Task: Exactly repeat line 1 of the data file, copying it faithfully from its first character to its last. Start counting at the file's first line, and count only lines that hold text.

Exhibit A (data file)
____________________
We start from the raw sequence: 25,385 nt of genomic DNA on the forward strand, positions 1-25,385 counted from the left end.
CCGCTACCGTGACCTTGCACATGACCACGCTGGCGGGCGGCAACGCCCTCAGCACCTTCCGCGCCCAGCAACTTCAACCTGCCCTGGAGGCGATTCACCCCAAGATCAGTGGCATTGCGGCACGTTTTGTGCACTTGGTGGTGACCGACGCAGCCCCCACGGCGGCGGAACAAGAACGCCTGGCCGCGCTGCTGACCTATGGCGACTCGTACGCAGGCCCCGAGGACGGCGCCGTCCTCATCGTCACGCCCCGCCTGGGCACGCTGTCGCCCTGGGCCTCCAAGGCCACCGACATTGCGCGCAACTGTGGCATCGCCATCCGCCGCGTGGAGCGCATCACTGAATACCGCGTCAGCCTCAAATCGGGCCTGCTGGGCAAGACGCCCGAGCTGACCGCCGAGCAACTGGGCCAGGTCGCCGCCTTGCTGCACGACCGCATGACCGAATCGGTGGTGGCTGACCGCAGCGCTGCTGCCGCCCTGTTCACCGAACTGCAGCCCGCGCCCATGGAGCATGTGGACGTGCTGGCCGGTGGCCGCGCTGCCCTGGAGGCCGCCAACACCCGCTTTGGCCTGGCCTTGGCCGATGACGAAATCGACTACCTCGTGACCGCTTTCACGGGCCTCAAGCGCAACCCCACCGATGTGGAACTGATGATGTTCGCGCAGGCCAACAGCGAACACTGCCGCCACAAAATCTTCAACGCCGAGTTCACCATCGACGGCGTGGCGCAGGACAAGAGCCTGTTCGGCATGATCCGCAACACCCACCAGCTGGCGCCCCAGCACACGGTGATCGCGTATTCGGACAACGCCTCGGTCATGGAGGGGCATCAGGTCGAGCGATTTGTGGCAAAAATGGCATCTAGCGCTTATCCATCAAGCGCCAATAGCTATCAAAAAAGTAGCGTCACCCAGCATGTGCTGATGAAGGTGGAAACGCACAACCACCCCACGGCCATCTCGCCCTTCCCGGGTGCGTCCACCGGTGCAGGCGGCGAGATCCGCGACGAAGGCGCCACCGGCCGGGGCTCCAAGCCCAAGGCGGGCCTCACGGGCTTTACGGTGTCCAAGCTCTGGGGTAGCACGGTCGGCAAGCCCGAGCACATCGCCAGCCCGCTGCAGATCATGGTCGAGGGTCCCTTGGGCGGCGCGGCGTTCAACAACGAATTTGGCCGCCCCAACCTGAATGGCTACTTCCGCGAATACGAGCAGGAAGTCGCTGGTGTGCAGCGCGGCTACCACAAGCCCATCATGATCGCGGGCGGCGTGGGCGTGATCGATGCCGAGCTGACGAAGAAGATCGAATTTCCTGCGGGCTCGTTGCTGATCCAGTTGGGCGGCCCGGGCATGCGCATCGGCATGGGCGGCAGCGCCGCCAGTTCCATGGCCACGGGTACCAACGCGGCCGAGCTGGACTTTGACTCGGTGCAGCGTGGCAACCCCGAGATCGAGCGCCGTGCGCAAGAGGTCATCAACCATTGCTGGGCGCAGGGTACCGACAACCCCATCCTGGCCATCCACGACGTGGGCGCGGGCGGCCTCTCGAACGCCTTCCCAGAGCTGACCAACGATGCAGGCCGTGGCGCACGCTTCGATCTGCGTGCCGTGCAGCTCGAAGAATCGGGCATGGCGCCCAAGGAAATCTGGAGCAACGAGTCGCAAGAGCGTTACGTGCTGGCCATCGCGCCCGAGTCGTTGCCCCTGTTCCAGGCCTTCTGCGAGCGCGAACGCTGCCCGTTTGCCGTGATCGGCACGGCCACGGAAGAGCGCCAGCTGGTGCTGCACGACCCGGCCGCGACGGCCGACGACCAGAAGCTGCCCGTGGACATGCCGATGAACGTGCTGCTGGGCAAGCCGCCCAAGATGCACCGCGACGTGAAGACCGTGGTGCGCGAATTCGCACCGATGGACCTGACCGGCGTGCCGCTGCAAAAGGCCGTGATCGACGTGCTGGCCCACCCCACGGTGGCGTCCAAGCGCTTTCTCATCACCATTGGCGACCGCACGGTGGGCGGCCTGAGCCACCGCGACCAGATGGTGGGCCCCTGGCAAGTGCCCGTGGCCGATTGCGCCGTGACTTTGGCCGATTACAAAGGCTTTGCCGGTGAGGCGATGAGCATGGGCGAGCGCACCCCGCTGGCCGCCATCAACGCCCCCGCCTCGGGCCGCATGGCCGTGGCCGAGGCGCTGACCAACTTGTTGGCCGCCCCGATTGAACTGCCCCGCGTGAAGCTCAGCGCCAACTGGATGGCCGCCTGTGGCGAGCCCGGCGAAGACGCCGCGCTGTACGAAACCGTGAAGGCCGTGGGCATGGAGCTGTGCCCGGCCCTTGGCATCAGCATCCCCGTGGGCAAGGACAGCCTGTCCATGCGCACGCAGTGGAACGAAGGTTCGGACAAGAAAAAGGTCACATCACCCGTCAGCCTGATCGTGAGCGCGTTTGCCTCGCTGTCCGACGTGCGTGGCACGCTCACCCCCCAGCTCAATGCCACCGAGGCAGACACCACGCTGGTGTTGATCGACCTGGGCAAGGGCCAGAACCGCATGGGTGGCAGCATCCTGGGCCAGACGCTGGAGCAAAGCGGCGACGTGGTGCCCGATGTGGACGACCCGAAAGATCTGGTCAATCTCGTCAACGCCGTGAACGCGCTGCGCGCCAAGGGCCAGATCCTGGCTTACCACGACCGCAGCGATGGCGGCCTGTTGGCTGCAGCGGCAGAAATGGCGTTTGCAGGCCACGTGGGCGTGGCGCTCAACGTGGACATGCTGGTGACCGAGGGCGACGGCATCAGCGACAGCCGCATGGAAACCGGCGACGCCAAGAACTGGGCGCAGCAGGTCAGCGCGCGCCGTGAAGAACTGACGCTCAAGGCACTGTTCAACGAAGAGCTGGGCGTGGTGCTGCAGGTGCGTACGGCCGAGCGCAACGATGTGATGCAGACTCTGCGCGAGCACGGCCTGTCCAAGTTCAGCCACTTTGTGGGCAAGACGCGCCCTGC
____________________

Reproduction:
We start from the raw sequence: 25,385 nt of genomic DNA on the forward strand, positions 1-25,385 counted from the left end.